Insta Inspiration: Portrait of a Working Japanese Woman

Insta Inspiration: Portrait of a Working Japanese Woman

Whoever said that Instagram is only a place to post poolside selfies and photos of deliciously greasy In-and-out burgers hasn’t discovered the creative potential of this application.

While I, too, post selfies and pictures of papaya and chile smoothies I make on my @vulnerabletraveler account, I’ve connected with other travelers I otherwise wouldn’t have met through it. Instagram helps me connect with others and with myself, since the photos I post are so personal to me and reflect the roller coaster ride that is Peace Corps Nicaragua.

I also use instagram to be more creative in a non-creative environment. While I teach art classes and enjoy sketching alongside my students, there isn’t much of an artistic community in my city. While there are remnants of murals along the city walls, there are no galleries or art museums—only private studios. I can, however, connect with other people who share my interests online, whether they’re artists or not. Since I use hashtags like #travel, my posts make the feeds people from anywhere in the world can peruse.

One of my followers, @zorrathexplorer, found me and liked and commented on my photos. I looked through the photos of a two-week trip she’d taken with her ex-girlfriend to Japan, and an unassuming photo stopped me in my tracks. It was of an older Japanese woman, sitting by a metal grill in an Okonomiyaki restaurant in Hiroshima.

Her confident yet resigned pose left me spellbound. She rested one arm on her lap and her other elbow rested on top of the table. Something about the way she didn’t feel compelled to smile gave the photo a raw feeling. Her vermillion apron juxtaposed playfully with the drab, nearly mechanical background. The photo had not the quality of a dream, but of the memory of a dream. It was foreign yet familiar.

I hadn’t painted anything in three months (the last being a portrait of my mother), but within three seconds, I knew I had to paint this woman. I expressed this interest in the comments, and Ally emailed me the original. We also chatted about her travels, and she gave me the story behind the photo, explaining that she’d taken it on her iphone 4.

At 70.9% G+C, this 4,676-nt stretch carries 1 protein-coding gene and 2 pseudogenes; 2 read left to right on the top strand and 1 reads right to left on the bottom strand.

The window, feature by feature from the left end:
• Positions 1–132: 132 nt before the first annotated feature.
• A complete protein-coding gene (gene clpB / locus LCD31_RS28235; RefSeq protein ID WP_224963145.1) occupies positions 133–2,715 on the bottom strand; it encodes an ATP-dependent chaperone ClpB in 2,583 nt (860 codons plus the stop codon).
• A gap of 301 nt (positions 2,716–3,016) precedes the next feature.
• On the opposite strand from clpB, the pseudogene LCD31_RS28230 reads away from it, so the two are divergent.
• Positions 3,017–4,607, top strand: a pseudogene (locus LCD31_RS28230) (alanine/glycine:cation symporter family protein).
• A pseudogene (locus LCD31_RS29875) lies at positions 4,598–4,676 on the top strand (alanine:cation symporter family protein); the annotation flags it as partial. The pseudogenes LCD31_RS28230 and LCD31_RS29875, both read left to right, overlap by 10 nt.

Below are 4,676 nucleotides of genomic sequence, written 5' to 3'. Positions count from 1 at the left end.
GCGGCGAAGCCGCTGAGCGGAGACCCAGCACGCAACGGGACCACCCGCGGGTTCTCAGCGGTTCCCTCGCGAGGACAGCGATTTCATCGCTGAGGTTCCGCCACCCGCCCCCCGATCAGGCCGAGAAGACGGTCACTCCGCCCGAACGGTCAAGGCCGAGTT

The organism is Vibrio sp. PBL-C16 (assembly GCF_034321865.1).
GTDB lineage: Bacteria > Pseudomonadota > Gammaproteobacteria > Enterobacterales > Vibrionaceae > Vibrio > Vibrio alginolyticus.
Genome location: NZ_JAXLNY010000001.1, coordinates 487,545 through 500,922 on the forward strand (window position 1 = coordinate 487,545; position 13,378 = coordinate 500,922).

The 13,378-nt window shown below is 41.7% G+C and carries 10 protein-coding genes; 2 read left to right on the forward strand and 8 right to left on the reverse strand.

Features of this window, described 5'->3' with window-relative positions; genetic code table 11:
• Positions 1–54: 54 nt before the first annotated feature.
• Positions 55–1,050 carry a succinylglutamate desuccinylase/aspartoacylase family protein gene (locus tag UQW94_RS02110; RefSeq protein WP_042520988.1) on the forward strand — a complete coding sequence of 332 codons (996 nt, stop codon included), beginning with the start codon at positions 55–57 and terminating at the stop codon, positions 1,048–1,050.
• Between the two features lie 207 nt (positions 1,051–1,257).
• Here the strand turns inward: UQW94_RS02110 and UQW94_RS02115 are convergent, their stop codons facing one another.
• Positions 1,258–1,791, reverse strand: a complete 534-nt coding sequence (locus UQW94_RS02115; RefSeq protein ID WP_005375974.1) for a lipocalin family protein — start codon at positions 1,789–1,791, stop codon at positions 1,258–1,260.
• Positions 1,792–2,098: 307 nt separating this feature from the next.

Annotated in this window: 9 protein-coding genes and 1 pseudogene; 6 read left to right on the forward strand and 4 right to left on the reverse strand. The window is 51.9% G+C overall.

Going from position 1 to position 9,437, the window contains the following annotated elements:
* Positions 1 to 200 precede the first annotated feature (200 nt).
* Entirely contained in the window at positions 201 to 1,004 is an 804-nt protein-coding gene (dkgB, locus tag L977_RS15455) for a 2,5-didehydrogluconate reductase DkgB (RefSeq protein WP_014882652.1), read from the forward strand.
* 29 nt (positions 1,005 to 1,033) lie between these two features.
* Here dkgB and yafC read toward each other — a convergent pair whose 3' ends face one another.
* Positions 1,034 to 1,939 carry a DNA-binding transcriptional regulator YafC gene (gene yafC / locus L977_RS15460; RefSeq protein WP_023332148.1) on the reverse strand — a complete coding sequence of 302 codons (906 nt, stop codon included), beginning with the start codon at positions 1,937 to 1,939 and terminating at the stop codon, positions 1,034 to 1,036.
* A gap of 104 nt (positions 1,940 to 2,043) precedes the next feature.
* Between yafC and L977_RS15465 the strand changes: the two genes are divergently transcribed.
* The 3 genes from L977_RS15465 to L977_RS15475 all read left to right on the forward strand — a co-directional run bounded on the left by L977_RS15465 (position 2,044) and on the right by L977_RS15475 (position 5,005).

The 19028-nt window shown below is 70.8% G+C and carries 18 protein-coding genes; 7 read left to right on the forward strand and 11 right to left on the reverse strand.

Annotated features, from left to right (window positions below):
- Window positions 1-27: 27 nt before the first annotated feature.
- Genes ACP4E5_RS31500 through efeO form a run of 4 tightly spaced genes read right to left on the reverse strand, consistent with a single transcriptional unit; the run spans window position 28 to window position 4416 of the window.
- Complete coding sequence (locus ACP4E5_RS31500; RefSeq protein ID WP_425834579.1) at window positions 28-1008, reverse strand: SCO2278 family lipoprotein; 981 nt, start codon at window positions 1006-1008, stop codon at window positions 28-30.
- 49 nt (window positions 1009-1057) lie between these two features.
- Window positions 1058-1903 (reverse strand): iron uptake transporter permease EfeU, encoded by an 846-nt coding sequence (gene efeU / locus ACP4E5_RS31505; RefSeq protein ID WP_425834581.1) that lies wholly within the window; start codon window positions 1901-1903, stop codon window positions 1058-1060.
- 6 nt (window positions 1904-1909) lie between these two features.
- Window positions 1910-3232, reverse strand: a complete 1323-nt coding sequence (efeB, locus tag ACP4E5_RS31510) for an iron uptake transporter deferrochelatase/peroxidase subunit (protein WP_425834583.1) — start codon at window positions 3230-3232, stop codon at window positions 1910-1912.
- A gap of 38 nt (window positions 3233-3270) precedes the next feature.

This was one of the most detailed paintings I’d ever done. I’d done portraits of Nicaraguans before, and I tend to focus more on the shades and shapes I see rather than the details in my subjects. For my Japanese painting, the squares and straight edges of the kitchen’s tables, frames, and coffee machine called for me to use a ruler. It was fitting to be accurate and precise in a painting set in Japan. When I visited Tokyo and Kyoto in 2013, I marveled at how organized everything seemed. I didn’t see a single piece of garbage on the floor, and the metro ran impeccably smoothly. My painting brought this appreciation to life.

Three weeks of painting later, I wasn’t quite satisfied with the result. On a trip to the Solentiname Islands’ artist colonies, I showed the portrait to Maria Guevara, a painter and owner of the Hotel Celentiname and asked for her feedback. She liked how my portrait depicted the woman at rest in her surroundings. “The only thing I’d change is that I’d make the background darker so that she pops out more. Does that make sense?” When I looked at Maria’s landscape paintings, I noticed that the areas behind the houses she created were very dark, and this effect gave the houses a three dimensional effect.

Japanese Woman Painting
“This particular restaurant was on like the fourth floor of a building with an arcade on the first floor and it only had four seats total. These two ladies made the pancake, which I wish I still had a photo of and just sort of gestured a bunch at us to see what we wanted in it… I am salivating even now thinking about it. If you have never traveled to Japan I highly recommend it. I can’t wait to get back there!” -Ally.

Now this painting is sitting in my kitchen. This unapologetic working woman reminds me not only of Japan, but of how social media has connected me with others and with my sense of creativity.

This article is featured in June’s creativity issue of Wanderlust life magazine.

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The Joy of Handwashing My Clothes

The Joy of Handwashing My Clothes